Taking up (1), the Court of Appeals explained that the statute did not define “cruelly beat” for purposes of cruelty to animals, making this a matter of first impression. The court first looked to the meaning of “beat” and whether it required repeated strikes, determining that it “could be understood to mean both a hard hit or strike, or repeated strikes.” Slip Op. at 9. Taking this understanding and combining it with the intent of the General Assembly to protect animals from unnecessary pain, the court concluded “under the plain meaning of the words, ‘cruelly beat’ can apply to any act that causes the unjustifiable pain, suffering, or death to an animal, even if it is just one single act.” Id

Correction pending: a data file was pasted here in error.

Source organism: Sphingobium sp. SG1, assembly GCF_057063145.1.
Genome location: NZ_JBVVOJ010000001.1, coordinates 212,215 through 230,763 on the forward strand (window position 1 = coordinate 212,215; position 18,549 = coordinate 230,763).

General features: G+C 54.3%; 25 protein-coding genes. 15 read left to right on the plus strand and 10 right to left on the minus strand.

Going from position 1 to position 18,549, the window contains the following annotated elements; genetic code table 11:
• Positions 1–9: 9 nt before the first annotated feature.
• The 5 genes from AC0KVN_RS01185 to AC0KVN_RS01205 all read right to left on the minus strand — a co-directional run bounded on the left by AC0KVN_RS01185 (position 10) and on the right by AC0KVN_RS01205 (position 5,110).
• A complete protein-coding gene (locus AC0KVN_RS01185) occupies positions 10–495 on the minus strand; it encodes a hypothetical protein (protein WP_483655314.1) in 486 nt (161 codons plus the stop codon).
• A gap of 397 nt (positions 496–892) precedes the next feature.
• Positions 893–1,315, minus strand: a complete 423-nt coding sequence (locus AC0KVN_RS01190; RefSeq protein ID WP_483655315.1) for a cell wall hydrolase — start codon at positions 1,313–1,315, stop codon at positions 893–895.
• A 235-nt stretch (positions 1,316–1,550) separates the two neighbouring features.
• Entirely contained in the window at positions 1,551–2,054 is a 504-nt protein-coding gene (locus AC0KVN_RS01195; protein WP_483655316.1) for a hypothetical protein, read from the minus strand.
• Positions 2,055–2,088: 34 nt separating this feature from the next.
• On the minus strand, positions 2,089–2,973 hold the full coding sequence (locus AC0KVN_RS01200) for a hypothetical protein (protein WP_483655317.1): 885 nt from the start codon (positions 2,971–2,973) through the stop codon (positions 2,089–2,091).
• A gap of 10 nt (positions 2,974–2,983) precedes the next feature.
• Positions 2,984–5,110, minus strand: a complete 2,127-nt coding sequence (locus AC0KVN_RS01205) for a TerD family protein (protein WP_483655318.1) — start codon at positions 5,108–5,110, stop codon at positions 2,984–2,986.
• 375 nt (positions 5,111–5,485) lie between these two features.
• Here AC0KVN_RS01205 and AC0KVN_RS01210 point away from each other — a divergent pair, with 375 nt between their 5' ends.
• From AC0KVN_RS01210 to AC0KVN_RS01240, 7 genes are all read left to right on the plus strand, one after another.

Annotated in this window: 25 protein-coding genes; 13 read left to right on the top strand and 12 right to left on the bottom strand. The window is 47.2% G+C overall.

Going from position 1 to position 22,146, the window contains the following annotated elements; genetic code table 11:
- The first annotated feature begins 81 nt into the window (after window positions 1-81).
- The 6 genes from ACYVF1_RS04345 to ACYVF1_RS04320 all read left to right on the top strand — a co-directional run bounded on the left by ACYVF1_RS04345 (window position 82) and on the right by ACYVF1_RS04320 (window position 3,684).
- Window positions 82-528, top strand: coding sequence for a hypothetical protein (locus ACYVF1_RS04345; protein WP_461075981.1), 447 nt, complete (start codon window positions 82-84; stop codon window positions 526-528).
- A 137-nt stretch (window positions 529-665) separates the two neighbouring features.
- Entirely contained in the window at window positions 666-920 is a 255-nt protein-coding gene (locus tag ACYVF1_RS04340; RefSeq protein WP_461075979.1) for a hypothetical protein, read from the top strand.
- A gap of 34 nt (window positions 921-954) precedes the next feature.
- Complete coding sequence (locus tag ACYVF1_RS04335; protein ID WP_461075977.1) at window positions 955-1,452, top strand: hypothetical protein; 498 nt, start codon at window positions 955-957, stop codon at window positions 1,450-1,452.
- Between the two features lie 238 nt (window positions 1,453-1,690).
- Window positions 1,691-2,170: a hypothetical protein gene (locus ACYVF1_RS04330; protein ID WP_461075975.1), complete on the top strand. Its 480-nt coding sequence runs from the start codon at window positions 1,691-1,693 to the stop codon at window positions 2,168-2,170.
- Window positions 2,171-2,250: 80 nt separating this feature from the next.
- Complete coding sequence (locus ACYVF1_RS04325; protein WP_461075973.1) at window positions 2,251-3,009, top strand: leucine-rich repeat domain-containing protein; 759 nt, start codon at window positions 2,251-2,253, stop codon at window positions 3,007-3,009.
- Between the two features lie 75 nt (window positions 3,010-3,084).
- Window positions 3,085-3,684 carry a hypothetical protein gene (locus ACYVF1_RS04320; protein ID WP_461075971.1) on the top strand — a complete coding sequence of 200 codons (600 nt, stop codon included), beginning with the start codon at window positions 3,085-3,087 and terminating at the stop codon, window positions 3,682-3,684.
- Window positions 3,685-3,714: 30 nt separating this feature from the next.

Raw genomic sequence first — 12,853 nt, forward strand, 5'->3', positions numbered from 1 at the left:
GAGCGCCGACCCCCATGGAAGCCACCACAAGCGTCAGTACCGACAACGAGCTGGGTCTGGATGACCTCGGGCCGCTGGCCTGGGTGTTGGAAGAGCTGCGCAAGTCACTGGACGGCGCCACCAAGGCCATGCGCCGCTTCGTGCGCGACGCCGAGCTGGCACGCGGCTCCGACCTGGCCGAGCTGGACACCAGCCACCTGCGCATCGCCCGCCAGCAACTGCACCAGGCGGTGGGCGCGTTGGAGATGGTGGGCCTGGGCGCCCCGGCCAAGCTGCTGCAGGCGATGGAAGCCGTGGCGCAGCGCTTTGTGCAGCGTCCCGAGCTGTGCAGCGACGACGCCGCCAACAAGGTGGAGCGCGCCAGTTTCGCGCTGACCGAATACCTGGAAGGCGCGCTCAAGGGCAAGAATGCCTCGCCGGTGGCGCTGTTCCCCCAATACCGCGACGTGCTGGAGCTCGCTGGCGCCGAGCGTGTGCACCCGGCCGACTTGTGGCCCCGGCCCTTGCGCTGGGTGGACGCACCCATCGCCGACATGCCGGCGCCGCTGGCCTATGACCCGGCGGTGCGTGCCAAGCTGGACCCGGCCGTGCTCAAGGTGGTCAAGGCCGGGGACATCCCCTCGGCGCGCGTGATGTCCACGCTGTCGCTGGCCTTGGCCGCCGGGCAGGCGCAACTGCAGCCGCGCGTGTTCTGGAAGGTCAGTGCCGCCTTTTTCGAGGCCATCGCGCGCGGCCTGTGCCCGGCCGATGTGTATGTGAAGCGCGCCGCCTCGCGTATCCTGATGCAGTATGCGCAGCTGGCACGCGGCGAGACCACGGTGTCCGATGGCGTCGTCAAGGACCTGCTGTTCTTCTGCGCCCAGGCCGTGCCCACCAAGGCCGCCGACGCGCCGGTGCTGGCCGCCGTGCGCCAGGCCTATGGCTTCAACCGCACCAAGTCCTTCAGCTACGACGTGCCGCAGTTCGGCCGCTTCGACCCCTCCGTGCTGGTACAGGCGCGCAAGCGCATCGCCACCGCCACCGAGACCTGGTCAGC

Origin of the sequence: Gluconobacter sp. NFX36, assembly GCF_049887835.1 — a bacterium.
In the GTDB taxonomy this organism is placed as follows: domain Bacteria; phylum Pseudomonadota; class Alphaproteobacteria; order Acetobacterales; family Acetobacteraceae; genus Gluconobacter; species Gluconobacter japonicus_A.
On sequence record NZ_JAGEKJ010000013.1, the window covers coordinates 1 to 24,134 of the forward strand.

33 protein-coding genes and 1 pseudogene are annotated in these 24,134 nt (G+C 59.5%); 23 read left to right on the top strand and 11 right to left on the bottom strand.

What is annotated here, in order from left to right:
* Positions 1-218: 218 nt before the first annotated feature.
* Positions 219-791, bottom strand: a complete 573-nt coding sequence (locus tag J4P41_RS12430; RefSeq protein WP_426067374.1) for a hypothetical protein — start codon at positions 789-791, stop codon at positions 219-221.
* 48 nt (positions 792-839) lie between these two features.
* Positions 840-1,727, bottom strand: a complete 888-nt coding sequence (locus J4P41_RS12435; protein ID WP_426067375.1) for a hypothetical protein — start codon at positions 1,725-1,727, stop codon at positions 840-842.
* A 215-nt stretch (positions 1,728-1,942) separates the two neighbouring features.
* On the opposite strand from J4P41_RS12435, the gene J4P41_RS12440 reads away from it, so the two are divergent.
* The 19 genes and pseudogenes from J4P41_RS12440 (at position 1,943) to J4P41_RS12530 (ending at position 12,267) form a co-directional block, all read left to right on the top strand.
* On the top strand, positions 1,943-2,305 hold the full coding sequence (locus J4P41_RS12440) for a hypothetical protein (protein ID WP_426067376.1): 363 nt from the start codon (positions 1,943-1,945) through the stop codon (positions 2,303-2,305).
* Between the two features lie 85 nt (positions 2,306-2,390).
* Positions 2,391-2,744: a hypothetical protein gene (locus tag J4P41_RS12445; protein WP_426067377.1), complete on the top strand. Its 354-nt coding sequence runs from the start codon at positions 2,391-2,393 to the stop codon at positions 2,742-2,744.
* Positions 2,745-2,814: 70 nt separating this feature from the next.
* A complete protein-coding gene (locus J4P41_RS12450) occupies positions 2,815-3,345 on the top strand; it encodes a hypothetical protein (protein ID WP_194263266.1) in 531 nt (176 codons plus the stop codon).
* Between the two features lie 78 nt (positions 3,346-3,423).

Moving to (2), the court explained that defendant was not entitled to the instruction on a lesser-included offense as, after establishing the “cruelly beat” element of the charge, “there was no dispute as to the evidence supporting felony cruelty to animals.” Id. at 15. 

In this Durham County case, defendant appealed his conviction for felony animal cruelty, arguing that (1) the removal of the name of a horse from the indictment rendered it invalid, and (2) the prosecutor’s recitation of caselaw during closing argument represented gross impropriety. The Court of Appeals found no error and affirmed the conviction. 

In July of 2016, Durham County Animal Services responded to a report of several deceased horses on the property where defendant kept his horses. On the scene, Animal Services discovered the skeletal remains of three horses and one still-living horse, a chestnut mare, in severely emaciated condition. This horse was initially identified as “Diamond” in the indictment, but the prosecution successfully moved to strike the name from the indictment prior to trial. Defendant was found guilty of felony animal cruelty under N.C.G.S. § 14-360(b) in January 2021.